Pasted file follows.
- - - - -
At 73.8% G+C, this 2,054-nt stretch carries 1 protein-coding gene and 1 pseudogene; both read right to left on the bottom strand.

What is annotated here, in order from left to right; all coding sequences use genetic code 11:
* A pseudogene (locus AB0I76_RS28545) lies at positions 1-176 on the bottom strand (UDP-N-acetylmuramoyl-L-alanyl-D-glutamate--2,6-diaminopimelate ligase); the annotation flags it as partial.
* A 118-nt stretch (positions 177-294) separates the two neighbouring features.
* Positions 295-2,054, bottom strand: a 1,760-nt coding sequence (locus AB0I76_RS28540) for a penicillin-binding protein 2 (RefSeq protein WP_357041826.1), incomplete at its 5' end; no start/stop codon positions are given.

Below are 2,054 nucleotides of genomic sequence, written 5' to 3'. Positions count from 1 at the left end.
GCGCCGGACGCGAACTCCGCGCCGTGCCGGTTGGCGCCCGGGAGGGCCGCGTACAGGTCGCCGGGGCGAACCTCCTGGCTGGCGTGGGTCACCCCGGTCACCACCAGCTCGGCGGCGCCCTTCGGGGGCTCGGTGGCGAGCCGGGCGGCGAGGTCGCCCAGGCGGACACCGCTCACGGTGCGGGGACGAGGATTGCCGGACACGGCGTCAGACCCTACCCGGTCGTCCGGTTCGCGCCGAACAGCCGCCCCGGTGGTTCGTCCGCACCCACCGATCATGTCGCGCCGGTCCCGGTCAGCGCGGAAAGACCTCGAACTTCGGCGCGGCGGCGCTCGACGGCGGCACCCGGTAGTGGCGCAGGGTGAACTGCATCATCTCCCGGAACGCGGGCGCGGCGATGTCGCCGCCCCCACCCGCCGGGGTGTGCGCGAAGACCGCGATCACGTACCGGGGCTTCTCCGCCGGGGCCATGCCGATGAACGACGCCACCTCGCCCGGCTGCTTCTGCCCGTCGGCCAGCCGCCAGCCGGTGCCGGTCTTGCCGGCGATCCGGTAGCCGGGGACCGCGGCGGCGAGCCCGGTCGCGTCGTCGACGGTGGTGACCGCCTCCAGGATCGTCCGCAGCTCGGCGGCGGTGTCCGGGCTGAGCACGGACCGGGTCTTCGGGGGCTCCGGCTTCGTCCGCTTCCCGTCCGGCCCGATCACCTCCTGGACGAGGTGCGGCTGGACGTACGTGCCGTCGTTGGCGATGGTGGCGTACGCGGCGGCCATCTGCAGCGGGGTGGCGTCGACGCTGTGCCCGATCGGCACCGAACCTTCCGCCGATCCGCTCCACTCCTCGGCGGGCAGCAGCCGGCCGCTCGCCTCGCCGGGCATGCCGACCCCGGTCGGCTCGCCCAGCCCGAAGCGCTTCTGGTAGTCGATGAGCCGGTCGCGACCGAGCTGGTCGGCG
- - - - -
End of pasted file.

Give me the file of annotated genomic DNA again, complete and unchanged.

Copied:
At 73.8% G+C, this 2,054-nt stretch carries 1 protein-coding gene and 1 pseudogene; both read right to left on the bottom strand.

What is annotated here, in order from left to right; all coding sequences use genetic code 11:
* A pseudogene (locus AB0I76_RS28545) lies at positions 1-176 on the bottom strand (UDP-N-acetylmuramoyl-L-alanyl-D-glutamate--2,6-diaminopimelate ligase); the annotation flags it as partial.
* A 118-nt stretch (positions 177-294) separates the two neighbouring features.
* Positions 295-2,054, bottom strand: a 1,760-nt coding sequence (locus AB0I76_RS28540) for a penicillin-binding protein 2 (RefSeq protein WP_357041826.1), incomplete at its 5' end; no start/stop codon positions are given.

Below are 2,054 nucleotides of genomic sequence, written 5' to 3'. Positions count from 1 at the left end.
GCGCCGGACGCGAACTCCGCGCCGTGCCGGTTGGCGCCCGGGAGGGCCGCGTACAGGTCGCCGGGGCGAACCTCCTGGCTGGCGTGGGTCACCCCGGTCACCACCAGCTCGGCGGCGCCCTTCGGGGGCTCGGTGGCGAGCCGGGCGGCGAGGTCGCCCAGGCGGACACCGCTCACGGTGCGGGGACGAGGATTGCCGGACACGGCGTCAGACCCTACCCGGTCGTCCGGTTCGCGCCGAACAGCCGCCCCGGTGGTTCGTCCGCACCCACCGATCATGTCGCGCCGGTCCCGGTCAGCGCGGAAAGACCTCGAACTTCGGCGCGGCGGCGCTCGACGGCGGCACCCGGTAGTGGCGCAGGGTGAACTGCATCATCTCCCGGAACGCGGGCGCGGCGATGTCGCCGCCCCCACCCGCCGGGGTGTGCGCGAAGACCGCGATCACGTACCGGGGCTTCTCCGCCGGGGCCATGCCGATGAACGACGCCACCTCGCCCGGCTGCTTCTGCCCGTCGGCCAGCCGCCAGCCGGTGCCGGTCTTGCCGGCGATCCGGTAGCCGGGGACCGCGGCGGCGAGCCCGGTCGCGTCGTCGACGGTGGTGACCGCCTCCAGGATCGTCCGCAGCTCGGCGGCGGTGTCCGGGCTGAGCACGGACCGGGTCTTCGGGGGCTCCGGCTTCGTCCGCTTCCCGTCCGGCCCGATCACCTCCTGGACGAGGTGCGGCTGGACGTACGTGCCGTCGTTGGCGATGGTGGCGTACGCGGCGGCCATCTGCAGCGGGGTGGCGTCGACGCTGTGCCCGATCGGCACCGAACCTTCCGCCGATCCGCTCCACTCCTCGGCGGGCAGCAGCCGGCCGCTCGCCTCGCCGGGCATGCCGACCCCGGTCGGCTCGCCCAGCCCGAAGCGCTTCTGGTAGTCGATGAGCCGGTCGCGACCGAGCTGGTCGGCG